Emerging Threats

Zero-click worm can exploit ChatGPT, Gemini, and other AI tools

Ray Fernandez

Mar 7, 20246 min read

Zero-click worm can exploit ChatGPT, Gemini, and other AI tools: Header image

In 1988, a Cornell University student unleashed the Morris worm — a piece of malware considered to this day to be one of the most significant events in the history of computing. Spreading through thousands of computers and depleting and shutting down their resources, the Morris worm caused damages of up to $10 million.

Now, two Cornell Tech students, Stav Cohen and Ben Nassi, along with Ron Bitton from Intuit, Petach-Tikva, Israel, have created the worm Morris II. This new worm is a zero-click malware that can spread through generative artificial intelligence (GenAI) ecosystems and has already successfully breached Gemini Pro, ChatGPT 4.0, and LLaVA. 

Morris II worm creates a new GenAI attack style 

In the recently released paper “ComPromptMized: Unleashing Zero-click Worms that Target GenAI-Powered Applications,” researchers explained that the rapid emergence and increasing adoption of generative AI technologies have created interconnected GenAI ecosystems. These ecosystems are formed by either fully autonomous or semi-autonomous AI-driven agents.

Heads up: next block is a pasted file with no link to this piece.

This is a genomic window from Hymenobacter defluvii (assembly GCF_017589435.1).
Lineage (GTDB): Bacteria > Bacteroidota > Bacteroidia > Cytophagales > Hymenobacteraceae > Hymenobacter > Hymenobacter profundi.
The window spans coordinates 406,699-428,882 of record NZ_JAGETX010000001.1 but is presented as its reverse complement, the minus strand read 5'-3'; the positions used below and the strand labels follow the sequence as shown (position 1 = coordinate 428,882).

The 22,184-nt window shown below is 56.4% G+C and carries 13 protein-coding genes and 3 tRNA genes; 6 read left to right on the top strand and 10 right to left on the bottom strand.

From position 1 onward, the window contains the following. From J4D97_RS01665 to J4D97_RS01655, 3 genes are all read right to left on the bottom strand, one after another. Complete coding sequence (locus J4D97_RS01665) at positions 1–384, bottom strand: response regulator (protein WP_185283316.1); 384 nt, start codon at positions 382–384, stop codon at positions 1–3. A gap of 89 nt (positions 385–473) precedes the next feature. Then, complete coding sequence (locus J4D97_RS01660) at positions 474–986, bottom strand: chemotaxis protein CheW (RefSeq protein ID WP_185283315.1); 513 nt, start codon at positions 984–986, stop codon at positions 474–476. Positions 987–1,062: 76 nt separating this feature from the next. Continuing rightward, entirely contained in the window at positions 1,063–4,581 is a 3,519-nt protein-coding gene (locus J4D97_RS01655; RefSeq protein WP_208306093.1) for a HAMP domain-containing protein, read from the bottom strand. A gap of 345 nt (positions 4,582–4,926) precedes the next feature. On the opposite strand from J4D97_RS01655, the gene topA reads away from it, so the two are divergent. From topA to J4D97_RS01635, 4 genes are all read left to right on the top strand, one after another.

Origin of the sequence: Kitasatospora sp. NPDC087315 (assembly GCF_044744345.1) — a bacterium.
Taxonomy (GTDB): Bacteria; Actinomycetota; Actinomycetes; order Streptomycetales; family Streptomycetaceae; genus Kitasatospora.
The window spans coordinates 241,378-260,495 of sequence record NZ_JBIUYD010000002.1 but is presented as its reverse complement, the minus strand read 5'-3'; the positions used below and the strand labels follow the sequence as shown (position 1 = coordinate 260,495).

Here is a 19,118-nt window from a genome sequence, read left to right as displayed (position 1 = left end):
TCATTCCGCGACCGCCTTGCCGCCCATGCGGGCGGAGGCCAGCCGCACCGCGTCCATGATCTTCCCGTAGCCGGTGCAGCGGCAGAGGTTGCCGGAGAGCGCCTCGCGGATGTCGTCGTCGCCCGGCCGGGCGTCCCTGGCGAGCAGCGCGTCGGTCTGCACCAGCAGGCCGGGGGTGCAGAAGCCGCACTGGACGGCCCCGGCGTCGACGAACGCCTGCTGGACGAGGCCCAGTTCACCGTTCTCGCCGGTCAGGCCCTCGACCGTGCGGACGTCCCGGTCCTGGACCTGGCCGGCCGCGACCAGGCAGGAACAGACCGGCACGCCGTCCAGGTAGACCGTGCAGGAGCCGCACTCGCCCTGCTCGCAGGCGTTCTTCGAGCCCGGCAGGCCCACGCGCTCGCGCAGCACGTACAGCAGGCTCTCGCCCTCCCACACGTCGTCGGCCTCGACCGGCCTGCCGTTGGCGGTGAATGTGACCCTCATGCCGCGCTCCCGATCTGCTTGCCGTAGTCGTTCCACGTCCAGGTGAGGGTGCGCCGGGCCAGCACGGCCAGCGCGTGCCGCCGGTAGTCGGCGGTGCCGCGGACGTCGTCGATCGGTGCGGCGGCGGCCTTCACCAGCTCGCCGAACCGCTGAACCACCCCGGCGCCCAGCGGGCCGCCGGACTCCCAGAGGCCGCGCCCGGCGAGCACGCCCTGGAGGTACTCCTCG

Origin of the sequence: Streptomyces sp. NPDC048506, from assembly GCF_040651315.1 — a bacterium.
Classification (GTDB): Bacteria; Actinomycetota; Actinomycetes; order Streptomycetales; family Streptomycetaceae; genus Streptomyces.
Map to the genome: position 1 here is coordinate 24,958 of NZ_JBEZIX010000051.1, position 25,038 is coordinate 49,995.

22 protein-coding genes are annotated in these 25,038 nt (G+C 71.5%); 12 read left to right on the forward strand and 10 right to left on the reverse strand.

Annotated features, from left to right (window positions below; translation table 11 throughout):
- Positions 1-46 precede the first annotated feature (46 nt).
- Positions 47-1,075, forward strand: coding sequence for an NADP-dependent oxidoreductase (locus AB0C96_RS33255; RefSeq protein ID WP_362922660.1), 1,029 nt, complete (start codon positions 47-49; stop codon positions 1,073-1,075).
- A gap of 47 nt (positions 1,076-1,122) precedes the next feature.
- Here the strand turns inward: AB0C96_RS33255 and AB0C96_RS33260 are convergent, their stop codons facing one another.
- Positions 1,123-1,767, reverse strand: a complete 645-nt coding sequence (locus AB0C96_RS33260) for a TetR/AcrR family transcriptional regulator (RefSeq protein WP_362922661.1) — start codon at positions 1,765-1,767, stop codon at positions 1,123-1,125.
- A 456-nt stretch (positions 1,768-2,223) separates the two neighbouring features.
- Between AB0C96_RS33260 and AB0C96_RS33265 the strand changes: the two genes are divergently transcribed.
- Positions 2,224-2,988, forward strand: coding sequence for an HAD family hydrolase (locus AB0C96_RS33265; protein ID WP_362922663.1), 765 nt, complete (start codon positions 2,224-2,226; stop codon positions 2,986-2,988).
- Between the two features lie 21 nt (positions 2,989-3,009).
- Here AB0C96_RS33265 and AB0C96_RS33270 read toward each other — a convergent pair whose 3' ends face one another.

Researchers warned that while, at this time, the number and size of the GenAI ecosystems are small, they will grow exponentially in the next few years as organizations and businesses continue to adopt AI.

The Morris II worm leverages a vulnerability found not in GenAI services or models like Google’s Gemini AI or ChatGPT, but rather in the components of GenAI agents and the GenAI ecosystems.  

The worm Morris II differs from the classic malicious attempts that criminals have deployed to abuse GenAI models. This worm does not try to manipulate an AI model with dialog poisoning, membership inference, prompt leaking (an attack to disclose prompts and data), or jailbreaking.

In fact, what it does is much more interesting — and far more dangerous. 

How the worm Morris II works

Morris II is designed to exploit vulnerabilities in GenAI components of an agent and launch attacks on the entire GenAI ecosystem. 

The worm targets GenAI ecosystems using adversarial self-replicating prompts, which are prompts written in code that force GenAI models to output code.